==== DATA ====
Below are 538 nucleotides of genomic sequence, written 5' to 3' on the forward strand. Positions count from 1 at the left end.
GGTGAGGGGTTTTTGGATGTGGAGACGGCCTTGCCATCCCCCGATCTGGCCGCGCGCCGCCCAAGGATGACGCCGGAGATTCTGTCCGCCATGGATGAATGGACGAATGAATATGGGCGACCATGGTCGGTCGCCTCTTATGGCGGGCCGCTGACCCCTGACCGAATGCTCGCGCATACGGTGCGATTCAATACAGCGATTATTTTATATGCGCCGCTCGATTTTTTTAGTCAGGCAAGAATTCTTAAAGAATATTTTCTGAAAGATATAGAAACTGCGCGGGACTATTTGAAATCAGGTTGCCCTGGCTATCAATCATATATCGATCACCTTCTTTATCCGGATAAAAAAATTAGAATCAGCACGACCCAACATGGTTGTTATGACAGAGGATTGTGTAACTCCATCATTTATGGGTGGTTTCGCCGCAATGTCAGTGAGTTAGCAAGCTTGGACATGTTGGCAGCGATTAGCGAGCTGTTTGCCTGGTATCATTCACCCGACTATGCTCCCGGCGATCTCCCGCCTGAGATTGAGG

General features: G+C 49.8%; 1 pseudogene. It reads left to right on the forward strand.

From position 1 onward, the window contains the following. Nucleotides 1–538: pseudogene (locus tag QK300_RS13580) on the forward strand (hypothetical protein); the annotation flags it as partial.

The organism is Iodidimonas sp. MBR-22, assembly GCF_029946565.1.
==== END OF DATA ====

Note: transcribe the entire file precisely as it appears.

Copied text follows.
Below are 538 nucleotides of genomic sequence, written 5' to 3' on the forward strand. Positions count from 1 at the left end.
GGTGAGGGGTTTTTGGATGTGGAGACGGCCTTGCCATCCCCCGATCTGGCCGCGCGCCGCCCAAGGATGACGCCGGAGATTCTGTCCGCCATGGATGAATGGACGAATGAATATGGGCGACCATGGTCGGTCGCCTCTTATGGCGGGCCGCTGACCCCTGACCGAATGCTCGCGCATACGGTGCGATTCAATACAGCGATTATTTTATATGCGCCGCTCGATTTTTTTAGTCAGGCAAGAATTCTTAAAGAATATTTTCTGAAAGATATAGAAACTGCGCGGGACTATTTGAAATCAGGTTGCCCTGGCTATCAATCATATATCGATCACCTTCTTTATCCGGATAAAAAAATTAGAATCAGCACGACCCAACATGGTTGTTATGACAGAGGATTGTGTAACTCCATCATTTATGGGTGGTTTCGCCGCAATGTCAGTGAGTTAGCAAGCTTGGACATGTTGGCAGCGATTAGCGAGCTGTTTGCCTGGTATCATTCACCCGACTATGCTCCCGGCGATCTCCCGCCTGAGATTGAGG

General features: G+C 49.8%; 1 pseudogene. It reads left to right on the forward strand.

From position 1 onward, the window contains the following. Nucleotides 1–538: pseudogene (locus tag QK300_RS13580) on the forward strand (hypothetical protein); the annotation flags it as partial.

The organism is Iodidimonas sp. MBR-22, assembly GCF_029946565.1.